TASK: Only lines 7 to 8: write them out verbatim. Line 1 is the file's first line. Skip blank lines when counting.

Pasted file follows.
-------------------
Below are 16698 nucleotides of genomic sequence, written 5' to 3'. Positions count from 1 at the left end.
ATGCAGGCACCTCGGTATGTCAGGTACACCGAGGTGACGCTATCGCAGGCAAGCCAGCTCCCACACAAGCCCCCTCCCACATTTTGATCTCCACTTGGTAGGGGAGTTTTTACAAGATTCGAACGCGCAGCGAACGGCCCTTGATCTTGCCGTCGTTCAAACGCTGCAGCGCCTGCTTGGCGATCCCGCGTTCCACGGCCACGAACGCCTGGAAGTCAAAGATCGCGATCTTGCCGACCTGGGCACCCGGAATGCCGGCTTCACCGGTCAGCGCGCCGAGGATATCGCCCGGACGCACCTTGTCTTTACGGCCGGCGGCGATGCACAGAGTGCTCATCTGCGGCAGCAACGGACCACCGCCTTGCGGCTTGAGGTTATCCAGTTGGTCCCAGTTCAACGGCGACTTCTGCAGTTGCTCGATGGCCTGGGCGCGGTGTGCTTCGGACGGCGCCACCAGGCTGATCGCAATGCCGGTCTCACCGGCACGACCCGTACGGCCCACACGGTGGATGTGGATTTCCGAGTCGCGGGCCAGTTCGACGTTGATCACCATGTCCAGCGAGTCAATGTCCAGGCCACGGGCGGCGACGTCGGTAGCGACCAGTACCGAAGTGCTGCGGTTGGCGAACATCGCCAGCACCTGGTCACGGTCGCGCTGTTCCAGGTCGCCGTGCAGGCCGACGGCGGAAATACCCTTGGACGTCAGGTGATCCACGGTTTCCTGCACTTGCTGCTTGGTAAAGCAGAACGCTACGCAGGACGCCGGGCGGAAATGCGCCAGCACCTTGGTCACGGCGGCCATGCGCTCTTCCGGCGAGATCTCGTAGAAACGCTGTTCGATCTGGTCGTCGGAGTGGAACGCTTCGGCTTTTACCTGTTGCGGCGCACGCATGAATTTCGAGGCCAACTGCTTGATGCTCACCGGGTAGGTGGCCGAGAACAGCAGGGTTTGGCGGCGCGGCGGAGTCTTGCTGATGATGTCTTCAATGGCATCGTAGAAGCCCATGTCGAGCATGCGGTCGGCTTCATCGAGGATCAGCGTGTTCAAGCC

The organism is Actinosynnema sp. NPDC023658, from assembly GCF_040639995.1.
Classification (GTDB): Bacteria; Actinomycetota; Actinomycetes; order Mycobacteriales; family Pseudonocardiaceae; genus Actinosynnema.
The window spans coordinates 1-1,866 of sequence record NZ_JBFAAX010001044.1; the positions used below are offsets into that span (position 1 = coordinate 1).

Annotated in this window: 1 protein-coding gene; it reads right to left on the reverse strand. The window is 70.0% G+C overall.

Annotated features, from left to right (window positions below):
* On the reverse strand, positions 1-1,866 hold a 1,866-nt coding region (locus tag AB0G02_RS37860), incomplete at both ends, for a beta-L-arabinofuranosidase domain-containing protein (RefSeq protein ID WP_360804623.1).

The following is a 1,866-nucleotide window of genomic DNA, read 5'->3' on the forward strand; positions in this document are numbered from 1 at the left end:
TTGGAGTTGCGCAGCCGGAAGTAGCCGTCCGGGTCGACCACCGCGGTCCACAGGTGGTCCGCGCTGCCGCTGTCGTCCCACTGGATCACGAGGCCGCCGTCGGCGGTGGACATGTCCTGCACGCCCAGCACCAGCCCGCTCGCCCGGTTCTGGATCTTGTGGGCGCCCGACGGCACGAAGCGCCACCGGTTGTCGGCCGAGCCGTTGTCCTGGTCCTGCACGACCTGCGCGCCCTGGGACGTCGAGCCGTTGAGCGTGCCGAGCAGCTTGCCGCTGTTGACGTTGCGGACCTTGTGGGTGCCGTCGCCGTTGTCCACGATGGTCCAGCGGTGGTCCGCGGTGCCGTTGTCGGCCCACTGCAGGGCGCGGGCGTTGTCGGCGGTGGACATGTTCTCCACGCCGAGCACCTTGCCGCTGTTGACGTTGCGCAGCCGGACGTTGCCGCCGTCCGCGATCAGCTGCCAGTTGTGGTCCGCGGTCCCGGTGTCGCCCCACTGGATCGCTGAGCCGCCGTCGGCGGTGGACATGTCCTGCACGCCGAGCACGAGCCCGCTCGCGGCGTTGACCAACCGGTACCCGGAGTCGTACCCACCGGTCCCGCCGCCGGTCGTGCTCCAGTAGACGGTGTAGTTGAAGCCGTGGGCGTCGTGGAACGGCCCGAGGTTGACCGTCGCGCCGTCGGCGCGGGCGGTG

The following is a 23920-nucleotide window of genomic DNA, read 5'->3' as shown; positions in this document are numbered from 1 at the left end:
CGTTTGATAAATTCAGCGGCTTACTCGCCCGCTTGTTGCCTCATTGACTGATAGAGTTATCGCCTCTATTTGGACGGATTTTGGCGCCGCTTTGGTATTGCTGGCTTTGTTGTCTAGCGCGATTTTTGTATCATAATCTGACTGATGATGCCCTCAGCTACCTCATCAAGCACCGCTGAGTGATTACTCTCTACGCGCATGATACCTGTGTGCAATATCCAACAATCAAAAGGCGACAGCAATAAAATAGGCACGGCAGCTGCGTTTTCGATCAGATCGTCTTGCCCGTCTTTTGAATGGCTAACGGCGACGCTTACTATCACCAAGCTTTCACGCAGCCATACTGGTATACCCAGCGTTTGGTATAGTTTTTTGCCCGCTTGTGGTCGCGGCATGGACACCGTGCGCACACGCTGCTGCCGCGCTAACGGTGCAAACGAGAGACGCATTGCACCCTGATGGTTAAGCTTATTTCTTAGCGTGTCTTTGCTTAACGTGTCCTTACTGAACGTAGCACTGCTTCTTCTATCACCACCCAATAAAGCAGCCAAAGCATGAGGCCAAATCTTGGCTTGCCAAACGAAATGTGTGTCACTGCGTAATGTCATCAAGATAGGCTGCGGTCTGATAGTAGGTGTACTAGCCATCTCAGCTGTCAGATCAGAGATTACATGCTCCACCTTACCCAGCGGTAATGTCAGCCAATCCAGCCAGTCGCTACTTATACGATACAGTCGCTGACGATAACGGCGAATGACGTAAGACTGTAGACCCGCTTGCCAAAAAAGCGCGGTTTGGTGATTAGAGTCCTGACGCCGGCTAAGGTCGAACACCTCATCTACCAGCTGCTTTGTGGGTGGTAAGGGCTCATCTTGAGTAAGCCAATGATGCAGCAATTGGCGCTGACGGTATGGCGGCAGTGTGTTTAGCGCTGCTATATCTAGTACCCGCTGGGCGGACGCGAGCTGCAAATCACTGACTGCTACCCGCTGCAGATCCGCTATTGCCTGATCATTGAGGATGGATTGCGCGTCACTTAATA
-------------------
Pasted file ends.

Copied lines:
Annotated features, from left to right (window positions below):
* On the reverse strand, positions 1-1,866 hold a 1,866-nt coding region (locus tag AB0G02_RS37860), incomplete at both ends, for a beta-L-arabinofuranosidase domain-containing protein (RefSeq protein ID WP_360804623.1).